One time he said that some of our soldiers had a prisoner that they beat and finally shot to death. In the months before Uncle Al died in a nursing home, I was told he had become very belligerent and had to be restrained. Apparently, he was having terrible flash backs and felt he was back in the Pacific, fighting for his life again.

My generation’s war was Vietnam. As I related in a past essay, four years of Junior ROTC in high school had taught me I had two left feet and would have been out of place in this jungle war. My teaching position and the birth of my first child made this a moot question. While I had registered for the draft in 1961, I was never classified 1-A and they never called me in for a physical.

While I never opposed the war and was proud of the members of my class who had served, I have no regrets of not having gone over there. After the war escalated, I learned the government was trying to wage it from their desks in Washington, while thousands of our young men served as cannon fodder for a war no one really understood. I have visited the long black wall in Washington and have found the names of my two classmates who perished in helicopters. After seeing their names, I felt, not only a sense of loss, but also one of relief. I think it a fact that our government has had an unwitting fascination with entrenching the country in a quagmire of war without any idea of how to win. This near defeatist notion has plagued our military since Korea. I wanted no part of their waste of American lives, especially mine.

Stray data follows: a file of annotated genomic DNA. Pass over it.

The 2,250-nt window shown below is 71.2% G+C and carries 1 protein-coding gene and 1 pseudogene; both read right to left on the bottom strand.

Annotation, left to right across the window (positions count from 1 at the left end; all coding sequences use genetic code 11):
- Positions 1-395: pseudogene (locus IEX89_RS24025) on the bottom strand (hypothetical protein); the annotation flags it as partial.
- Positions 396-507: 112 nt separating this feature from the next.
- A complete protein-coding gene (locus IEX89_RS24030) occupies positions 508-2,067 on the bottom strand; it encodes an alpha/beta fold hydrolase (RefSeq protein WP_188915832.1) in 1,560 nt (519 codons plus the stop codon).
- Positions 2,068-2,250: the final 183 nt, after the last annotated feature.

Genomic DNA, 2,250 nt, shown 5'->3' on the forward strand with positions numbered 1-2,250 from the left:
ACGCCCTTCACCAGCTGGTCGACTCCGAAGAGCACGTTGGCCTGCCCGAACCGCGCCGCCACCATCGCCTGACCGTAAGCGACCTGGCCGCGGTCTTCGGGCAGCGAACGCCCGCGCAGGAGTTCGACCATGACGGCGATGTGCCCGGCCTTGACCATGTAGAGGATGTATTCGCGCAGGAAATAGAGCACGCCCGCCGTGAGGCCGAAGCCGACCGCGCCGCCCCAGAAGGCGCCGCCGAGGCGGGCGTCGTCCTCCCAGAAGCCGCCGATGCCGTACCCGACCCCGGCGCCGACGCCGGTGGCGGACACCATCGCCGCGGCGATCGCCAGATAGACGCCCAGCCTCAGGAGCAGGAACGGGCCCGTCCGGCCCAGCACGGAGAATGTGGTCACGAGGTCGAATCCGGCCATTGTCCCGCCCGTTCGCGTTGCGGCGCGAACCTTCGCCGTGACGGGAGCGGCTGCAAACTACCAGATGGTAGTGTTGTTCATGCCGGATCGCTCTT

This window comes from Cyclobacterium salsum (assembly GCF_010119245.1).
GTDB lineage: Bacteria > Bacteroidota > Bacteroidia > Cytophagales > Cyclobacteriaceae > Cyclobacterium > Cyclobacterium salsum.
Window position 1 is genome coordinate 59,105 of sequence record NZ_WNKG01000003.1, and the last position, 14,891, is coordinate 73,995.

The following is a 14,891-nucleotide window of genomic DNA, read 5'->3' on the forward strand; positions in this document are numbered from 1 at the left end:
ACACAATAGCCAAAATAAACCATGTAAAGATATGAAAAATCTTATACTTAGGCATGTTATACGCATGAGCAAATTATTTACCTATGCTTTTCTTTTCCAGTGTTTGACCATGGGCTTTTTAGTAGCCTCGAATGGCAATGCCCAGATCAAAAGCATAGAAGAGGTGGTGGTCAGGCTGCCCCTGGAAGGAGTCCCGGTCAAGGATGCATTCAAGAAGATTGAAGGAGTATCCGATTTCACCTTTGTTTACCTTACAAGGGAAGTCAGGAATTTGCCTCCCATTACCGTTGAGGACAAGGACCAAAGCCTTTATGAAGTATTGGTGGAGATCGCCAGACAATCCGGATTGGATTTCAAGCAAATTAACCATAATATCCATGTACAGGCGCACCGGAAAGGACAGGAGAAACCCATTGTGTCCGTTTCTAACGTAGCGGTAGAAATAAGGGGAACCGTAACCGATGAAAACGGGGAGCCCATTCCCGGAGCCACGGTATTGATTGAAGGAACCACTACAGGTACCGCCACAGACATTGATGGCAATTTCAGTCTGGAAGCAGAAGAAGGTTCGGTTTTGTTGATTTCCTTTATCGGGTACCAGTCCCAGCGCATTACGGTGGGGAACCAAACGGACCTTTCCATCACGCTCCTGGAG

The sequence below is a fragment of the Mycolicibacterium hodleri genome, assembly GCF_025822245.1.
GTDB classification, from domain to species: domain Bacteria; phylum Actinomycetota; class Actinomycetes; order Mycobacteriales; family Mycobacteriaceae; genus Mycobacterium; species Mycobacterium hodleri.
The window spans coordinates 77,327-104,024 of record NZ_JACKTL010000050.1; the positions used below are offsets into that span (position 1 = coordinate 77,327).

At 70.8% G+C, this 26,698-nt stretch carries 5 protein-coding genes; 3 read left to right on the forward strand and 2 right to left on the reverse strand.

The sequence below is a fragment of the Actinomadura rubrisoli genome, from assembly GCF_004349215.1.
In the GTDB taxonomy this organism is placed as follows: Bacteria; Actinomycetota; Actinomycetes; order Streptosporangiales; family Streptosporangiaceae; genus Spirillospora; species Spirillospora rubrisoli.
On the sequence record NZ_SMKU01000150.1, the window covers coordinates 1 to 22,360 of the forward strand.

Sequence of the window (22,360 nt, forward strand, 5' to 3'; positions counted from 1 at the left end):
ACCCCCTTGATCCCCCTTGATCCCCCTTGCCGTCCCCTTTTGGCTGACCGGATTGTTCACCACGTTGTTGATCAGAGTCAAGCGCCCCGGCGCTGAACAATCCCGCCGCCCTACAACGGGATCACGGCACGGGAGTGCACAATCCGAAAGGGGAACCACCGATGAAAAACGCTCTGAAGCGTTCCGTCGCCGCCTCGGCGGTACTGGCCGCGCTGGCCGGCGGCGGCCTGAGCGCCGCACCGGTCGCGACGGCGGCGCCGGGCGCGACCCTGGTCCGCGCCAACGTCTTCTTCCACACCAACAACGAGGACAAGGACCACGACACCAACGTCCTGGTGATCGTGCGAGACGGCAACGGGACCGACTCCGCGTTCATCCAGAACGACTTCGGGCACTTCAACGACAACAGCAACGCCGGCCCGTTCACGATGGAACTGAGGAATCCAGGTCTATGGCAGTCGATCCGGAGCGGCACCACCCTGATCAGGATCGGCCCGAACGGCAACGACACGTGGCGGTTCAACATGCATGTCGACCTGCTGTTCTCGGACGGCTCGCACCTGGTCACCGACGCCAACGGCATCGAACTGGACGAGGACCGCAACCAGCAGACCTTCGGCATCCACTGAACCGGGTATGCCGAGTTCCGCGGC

I have previously touched on my addiction to war movies since my father took me to see John Wayne in the Sands of Iwo Jima in 1951, when I was eight years old. Since I never did experience the violence, chaos and bloodshed of real combat, war films have provided me with a vicarious experience that graphically dramatized the troops’ raw fear and visceral reactions to warfare. Despite this I am amazed at how many soldiers valiantly do their duty in the face of the imminent death that so many American soldiers have suffered in our wars.   

I have noticed that their production has gotten more realistic in the last two decades. Directors Sam Peckinpah and Quentin Tarantino’s dual penchant for blood and gore seems to have influenced many recent war movies, such as Saving Private Ryan and the more recent Hacksaw Ridge.